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A majority of United Service Union (USU) members at Wollondilly Council voted no confidence in the chief executive officer, Ben Taylor, on November 24 after he failed to meet with outdoor workers to discuss their concerns.

Rudi Oppitz, a union organiser at USU, said the workers want a meeting with the CEO to discuss their concerns of staffing ratios and programming of works

Mr Oppitz said Mr Taylor had given an assurance on November 2, to meet both the union and outdoor workers.

“Councillors and the community are now aware, he [Mr Taylor] does not have the confidence of our union members.”

Mr Oppitz said the council work crews are being stretched. He said it wasn’t uncommon for a road crew to be pulled from a job at one end of the shire to start work on another at the other end of the local government area.

“Our members have been raising concerns about work being allocated… [a crew] could get a call from a co-coordinator or manager to go to the other end of the shire and do a job.”

He said most times, they don’t finish the work they were originally sent out to do.

He send members have been confronted by community members and reiterated staff are doing a “valuable job for the community”.

Mr Oppitz said another concern was regarding staffing, with some crew members being elevated to do more senior roles, without vacancies being filled. On top of that was the issue of the increased use of contractors.

“We were forced to tell members [yesterday, November 24] the CEO did not take any undertakings to meet with staff. This created a lot of anger and a vote of no confidence.

“Our members didn’t have the confidence the CEO is going to address their issues and meet with them.

“What the union has been asking for is nothing the CEO or a director can’t resolve.

“Our members don’t do this lightly…the CEO should read the room and see the membership is not happy.”

Mr Taylor has dismissed the claims calling it a “beat up”.

“Our staff are happy, engaged and working hard to deliver for our community,” Mr Taylor said in a statement.

“It appears perhaps they’ve been provided misinformation on this issue. The information and actions requested by the union have either been completed or are already under way.

“This distraction is a waste of staff time that could have better been spent out there fixing the roads while the sun shines.”

Mr Oppitz is hoping for a meeting next week.

NSW Health is urging parents and young people to be alert to the symptoms of meningococcal disease and act immediately if they appear.

So far this year, there have been 29 cases of meningococcal disease reported in NSW.

A man in his 20s died from meningococcal B disease last week. It’s the second death due to meningococcal disease this year in the state.

Even though there is a vaccination, the disease can occur year round. NSW Health said increases tend to be in late winter and early spring.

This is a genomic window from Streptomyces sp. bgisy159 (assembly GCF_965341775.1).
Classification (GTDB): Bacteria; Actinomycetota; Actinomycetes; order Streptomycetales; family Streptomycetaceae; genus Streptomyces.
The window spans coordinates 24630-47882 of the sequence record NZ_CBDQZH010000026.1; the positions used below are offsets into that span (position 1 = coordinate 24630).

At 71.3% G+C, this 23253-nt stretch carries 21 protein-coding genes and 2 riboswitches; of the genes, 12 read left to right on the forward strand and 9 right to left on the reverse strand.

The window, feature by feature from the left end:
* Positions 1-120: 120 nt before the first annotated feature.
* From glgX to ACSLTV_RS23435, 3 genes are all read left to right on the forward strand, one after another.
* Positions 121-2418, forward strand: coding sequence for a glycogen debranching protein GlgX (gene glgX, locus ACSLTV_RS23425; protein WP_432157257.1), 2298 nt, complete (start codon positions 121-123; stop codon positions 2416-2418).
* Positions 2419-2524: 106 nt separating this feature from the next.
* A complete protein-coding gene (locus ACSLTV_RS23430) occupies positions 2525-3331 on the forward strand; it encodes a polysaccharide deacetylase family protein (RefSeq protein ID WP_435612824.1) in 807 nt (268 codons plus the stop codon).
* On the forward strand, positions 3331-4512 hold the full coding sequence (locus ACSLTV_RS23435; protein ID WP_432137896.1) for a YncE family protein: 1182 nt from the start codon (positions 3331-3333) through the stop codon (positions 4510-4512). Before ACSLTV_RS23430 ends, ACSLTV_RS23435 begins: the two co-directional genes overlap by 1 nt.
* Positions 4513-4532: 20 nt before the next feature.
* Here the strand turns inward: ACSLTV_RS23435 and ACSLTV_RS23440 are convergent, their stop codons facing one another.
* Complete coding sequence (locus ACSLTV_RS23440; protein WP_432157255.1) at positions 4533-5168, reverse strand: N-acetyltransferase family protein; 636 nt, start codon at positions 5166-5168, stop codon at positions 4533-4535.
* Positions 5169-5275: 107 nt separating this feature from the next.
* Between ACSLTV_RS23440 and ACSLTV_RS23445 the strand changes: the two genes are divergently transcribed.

There has been a slight increase in cases in recent weeks, compared with the same period over the previous five years.

Children under five and 15 to 25-year-olds are at the greatest risk of contracting the disease.

Executive Director of Health Protection NSW, Dr Jeremy McAnulty said early intervention can be lifesaving.

“Meningococcal disease symptoms can appear suddenly and become very serious very quickly. If you suspect meningococcal disease, don’t wait for the rash – see a doctor immediately,” Dr McAnulty said.

Meningococcal disease can be fatal within hours if left untreated. Knowing the symptoms could help prevent premature death or life-long disability. They include:

Severe, unexplained limb pain

Difficulty waking up

High pitched crying in babies

Severe headache

Upset by bright lights

Stiff neck

Red-purple rash which doesn’t disappear when pressed with a glass

“While it is a well-known symptom of meningococcal disease, the rash does not always occur, or may present late in the illness,” Dr McAnulty said.

“If symptoms rapidly worsen, or if your child is very unwell, call Triple Zero (000) or go straight to your nearest emergency department.”

For details on vaccination or symptoms, transmission, risks and treatment of Meningococcal, visit the NSW Health website.

The Sydney Koala Basin Network (SBKN) is hosting a free Citizen Science Training Day and Community Launch at Rosemeadow Community Hall on Saturday, November 26, 10-4pm.

The day will be the ultimate chance for koala lovers to learn from experts and develop the skills to become a Koala Citizen Scientist and help protect koalas in the greater Sydney region.

After a morning presentation and learning session with koala ecology experts, attendees will have the chance to practise newly acquired skills in the bush. These skills will see people identifying koalas, key traits, age, scat, and koala food tree species. Additionally, people will learn where, when and how to report data so it can be used to help protect koalas.

Rosemeadow Community Hall, is at 5 Glendower St, Rosemeadow and the cost will be free (typically $25 but no charge with access code KOALACHAMPION) visit to book tickets.

Not suitable for under 16s.

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